Duncans in NC


Duncan research files of
Mary Ann (Duncan) Dobson
the Genealogy Bug

Last revised February 13, 2004


The 1784-1787 NC State Census has been abstracted and published by Alvaretta K. Register in 1971, and should be consulted for early Duncans.

"Reports of cases adjudged in the Superior Courts of law and equity Court of Conference, and Federal Court" (title page missing) by Haywood, Vol.II, pg.9 (spine title "No. Carolina Reports [Vol.] 3 - Haywood's Reports Vol.II); Vol.3, pgs.157 to 160 (California State Law Library, Sacramento, 1/2004) (MAD: location of land not given)
      YOUNG vs. IRWIN; Supreme Court of North Carolina, Wilmington; 3 N.C. 157; 2 Hayw. 9; November, 1797, Decided.
      Ejectment. The land in question was granted by the King to Solomon and James Ogden on the 20th of February, 1735; they conveyed to Clark in 1737, and he to Gabriel Johnston in 1738. Johnston devised in 1751, that his executors should sell; his widow being his executrix, intermarried with Rutherford, and they conveyed to Orme in 1754, who in the same year re-conveyed to Rutherford, who in 1763 conveyed to Duncan, and he in the same year reconveyed them. Rutherford in 1773, pursuant to a decree of the Court of Chancery, conveyed to Murray, and in 1774 Murray conveyed to Young, who died, leaving the plaintiff his heir; but before the decree, Rutherford contracted for a sum of money to sell to Irwin, and to convey when he should have paid the consideration money. Irwin in 1757, made his will and died. He left Rutherford his executor, and it was proven that Rutherford wrote his will: he directed money to be raised out of his personal estate to discharge the debt due for the land, and then devised it to his sons, John and James; he died in possession, which he took, pursuant to the contract. Some time in the year 1753, Rutherford as executor, took the whole personal estate, to a much larger value than the debt in question, but said he had expended it in the payment of debts; what was the precise amount either of the personal estate, or debts of the deceased, did not appear.
      Taylor for the plaintiff, rested his case here; saying he had deduced the title from the original patentee to the lessor of the plaintiff, and should expect a verdict unless some material objection, more than he could at present foresee, should be stated against the plaintiff's title.
      The counsel for the defendant argued, that the lessor of the plaintiff should shew himself to have been in possession within seven years, otherwise he is not entitled to recover in ejectment. He cited Bull, N. P. 102, and other books, to establish the same doctrine. Secondly, he argued that an adverse possession in the defendant for the space of seven years, without any colorable title, will take away the plaintiff's right of entry; and that here was such an adverse possession for forty-three years and upwards; during all that time, the land in question has been occupied by the defendant and his ancestor, who have claimed the same as their own, pursuant to their contract with Rutherford.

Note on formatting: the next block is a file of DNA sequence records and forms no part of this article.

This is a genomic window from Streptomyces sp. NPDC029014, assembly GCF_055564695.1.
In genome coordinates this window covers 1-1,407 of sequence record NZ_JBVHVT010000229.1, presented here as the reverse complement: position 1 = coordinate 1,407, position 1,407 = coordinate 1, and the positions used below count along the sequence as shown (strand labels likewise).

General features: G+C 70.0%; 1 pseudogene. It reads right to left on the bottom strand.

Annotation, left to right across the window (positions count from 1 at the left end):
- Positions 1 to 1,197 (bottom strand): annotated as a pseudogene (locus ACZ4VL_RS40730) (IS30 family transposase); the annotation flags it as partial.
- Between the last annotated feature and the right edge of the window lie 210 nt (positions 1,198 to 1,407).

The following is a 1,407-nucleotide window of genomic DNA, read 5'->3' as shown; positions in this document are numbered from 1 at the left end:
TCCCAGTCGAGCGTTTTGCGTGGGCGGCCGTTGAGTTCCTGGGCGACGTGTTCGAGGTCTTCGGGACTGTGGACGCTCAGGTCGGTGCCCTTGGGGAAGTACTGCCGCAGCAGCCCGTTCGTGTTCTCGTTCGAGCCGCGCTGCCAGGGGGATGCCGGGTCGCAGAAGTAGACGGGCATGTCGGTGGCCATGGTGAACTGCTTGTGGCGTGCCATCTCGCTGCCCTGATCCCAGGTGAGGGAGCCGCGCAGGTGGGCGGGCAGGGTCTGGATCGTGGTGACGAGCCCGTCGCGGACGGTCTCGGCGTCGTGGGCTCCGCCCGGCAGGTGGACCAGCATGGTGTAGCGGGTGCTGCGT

(Opinion) Per Curiam. Haywood, Justice only in court. After stating the facts as they were proven on the trial: -- The legal title has been regularly deduced from the original proprietor to the lessor of the plaintiff, and he is entitled to recover in this action unless barred by the act of limitations, or by Rutherford's sale, or the joint operation of both. With respect to the contract to sell and the taking possession in consequence thereof, by the permission of the vender; if that be considered independent of any concomitant or subsequent circumstances, it can give no title whatsoever; the land could not pass nor any estate in it upon the making of the contract and taking possession pursuant to it by the vender's consent. A deed properly executed and registered, is at least required to pass an estate of inheritance in this country; and this to avoid the danger of claiming estates as passed from the owner's verbal testimony, and of turning men out of their estates and possessions, by corrupt witnesses. When a purchaser in a case like the present, takes possession, he takes it by consent of the owner, and may continue it until he fails in payment, and then is liable at law to be turned out: he does not take a tortious possession and gain a tortious fee, as has been contended; if he is not, strictly speaking, a tenant at will, his possession is that of the owner, and not a distinct independent possession opposed to his: if he is ousted of possession by a stranger, he cannot regain it by an action in his own name, but only in an action which sets up and affirms the vender's title. Such possession of the purchaser is therefore not an adverse possession to the vender; and if by the act of limitations, an adverse possession is necessary to bar the plaintiff's title, such an one as has been in the present case, will not answer that description. Under the act of limitations, it is very true the English Law Books require the plaintiff in ejectment to prove himself to have been in possession within twenty years; but by our law he need not be in actual possession within seven years: if he has a title by deed or grant, he has a constructive possession by operation of law, which preserves his right of entry, until it be destroyed by an actual adverse possession, continued for seven years together, if he has never seen his land -- if he has not entered upon it for fifty years, his title may be good, if his adversary hath not been in possession for seven years continually, during the whole time, with a colour of title. The act of limitations operates between individuals having different grants of the same lands, or claiming by mesne conveyances under them, where there were two such claimants. The Legislature in the year 1715, when this country was a wilderness, and the great object was to procure settlers, thought it more politic to prefer a patentee or a grantee under him who had actually settled upon his land and continued in possession for seven years, than another who had not settled upon the land, though he had a prior grant or deed; but it did not mean to give any preference to an usurper who settled upon the King's or proprietors' land, without obtaining a title at all or paying for it; or who settled upon the lands of an individual proprietor, knowing he was a trespasser in doing so, which he must have known if he had no colorable title. It is argued that the will of old Irwin was a color of title in his devisees -- in some cases perhaps, a will may be so considered: It cannot, however, in the present case, because this will expressly takes notice that the title was in Rutherford, and provided for the obtaining a title by payment of the money -- so here is neither an adverse possession nor color of title, both which are necessary to accompany a seven years's possession, in order to give a title to the defendant.